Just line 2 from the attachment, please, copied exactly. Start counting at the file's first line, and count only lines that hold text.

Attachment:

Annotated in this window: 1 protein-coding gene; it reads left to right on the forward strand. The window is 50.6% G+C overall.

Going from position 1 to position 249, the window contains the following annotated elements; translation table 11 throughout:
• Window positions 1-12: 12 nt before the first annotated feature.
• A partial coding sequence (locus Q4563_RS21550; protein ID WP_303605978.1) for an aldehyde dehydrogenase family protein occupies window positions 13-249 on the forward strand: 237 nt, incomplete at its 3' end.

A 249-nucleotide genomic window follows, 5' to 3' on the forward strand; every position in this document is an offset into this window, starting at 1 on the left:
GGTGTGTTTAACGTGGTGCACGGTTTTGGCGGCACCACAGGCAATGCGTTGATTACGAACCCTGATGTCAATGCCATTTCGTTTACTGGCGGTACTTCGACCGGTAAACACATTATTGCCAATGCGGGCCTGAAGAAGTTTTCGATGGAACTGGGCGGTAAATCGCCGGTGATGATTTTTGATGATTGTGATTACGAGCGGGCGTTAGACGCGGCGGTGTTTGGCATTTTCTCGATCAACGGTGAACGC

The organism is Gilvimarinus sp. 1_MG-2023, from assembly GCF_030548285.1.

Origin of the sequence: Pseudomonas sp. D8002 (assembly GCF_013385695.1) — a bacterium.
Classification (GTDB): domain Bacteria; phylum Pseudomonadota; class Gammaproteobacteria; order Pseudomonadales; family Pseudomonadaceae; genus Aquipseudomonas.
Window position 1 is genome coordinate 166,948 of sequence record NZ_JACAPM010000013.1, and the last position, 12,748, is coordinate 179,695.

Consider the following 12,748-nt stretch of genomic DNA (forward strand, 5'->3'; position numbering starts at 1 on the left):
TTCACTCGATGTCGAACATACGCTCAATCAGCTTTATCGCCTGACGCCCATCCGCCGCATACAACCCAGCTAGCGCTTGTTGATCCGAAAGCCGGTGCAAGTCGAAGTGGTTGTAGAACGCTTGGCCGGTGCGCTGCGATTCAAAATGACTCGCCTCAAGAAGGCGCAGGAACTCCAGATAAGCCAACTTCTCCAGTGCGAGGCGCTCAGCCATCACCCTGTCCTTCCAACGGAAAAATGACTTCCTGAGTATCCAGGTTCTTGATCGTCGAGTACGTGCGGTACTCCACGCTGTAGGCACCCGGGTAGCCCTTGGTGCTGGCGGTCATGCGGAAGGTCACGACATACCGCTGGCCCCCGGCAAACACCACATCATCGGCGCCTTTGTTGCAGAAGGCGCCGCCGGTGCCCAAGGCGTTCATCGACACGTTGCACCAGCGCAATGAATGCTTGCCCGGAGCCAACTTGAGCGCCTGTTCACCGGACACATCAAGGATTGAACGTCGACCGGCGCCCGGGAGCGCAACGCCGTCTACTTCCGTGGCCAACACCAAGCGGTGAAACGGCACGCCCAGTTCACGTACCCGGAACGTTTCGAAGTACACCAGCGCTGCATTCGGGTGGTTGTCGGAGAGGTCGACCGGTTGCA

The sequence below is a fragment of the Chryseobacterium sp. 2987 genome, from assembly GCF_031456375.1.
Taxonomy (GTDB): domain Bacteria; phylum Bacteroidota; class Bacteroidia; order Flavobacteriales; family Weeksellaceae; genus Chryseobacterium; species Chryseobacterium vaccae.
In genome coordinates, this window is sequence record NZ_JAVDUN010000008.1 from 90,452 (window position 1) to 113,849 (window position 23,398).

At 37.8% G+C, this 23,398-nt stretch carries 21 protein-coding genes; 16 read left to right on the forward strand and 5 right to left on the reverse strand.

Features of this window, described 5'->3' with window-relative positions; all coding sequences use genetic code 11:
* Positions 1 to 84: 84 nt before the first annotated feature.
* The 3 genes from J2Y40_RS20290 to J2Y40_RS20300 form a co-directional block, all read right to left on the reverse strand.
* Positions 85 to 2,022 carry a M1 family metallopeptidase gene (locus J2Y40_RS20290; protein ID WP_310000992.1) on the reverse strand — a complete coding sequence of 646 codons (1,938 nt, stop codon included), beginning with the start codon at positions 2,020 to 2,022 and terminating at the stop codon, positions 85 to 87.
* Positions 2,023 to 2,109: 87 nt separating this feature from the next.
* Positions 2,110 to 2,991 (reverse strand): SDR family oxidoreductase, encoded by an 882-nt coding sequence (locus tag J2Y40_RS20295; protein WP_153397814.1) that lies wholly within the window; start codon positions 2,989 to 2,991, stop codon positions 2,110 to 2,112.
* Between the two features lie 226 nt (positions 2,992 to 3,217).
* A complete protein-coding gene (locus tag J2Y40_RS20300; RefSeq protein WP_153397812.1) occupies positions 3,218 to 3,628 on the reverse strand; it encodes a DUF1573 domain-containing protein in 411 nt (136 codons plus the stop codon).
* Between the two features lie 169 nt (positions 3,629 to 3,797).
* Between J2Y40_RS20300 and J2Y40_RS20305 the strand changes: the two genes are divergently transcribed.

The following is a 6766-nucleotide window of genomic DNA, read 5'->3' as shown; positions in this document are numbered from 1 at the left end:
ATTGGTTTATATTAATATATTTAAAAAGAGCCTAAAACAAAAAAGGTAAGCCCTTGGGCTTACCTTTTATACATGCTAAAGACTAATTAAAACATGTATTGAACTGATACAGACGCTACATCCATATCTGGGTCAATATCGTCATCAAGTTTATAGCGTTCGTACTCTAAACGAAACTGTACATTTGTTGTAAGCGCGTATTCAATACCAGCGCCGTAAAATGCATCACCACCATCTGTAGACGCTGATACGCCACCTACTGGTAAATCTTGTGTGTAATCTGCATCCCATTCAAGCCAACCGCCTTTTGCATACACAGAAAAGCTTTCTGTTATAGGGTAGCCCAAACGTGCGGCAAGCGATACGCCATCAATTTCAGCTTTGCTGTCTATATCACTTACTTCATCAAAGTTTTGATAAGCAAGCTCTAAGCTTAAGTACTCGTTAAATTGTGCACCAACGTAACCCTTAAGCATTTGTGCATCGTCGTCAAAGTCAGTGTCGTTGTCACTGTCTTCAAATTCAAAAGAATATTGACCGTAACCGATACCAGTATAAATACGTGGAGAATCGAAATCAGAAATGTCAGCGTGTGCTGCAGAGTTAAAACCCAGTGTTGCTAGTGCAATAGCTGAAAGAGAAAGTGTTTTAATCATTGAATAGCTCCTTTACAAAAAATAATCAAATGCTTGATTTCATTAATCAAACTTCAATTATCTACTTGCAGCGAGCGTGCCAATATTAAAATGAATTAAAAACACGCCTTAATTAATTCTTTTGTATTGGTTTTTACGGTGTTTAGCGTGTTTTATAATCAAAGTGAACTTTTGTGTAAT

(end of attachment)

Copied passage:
Going from position 1 to position 249, the window contains the following annotated elements; translation table 11 throughout: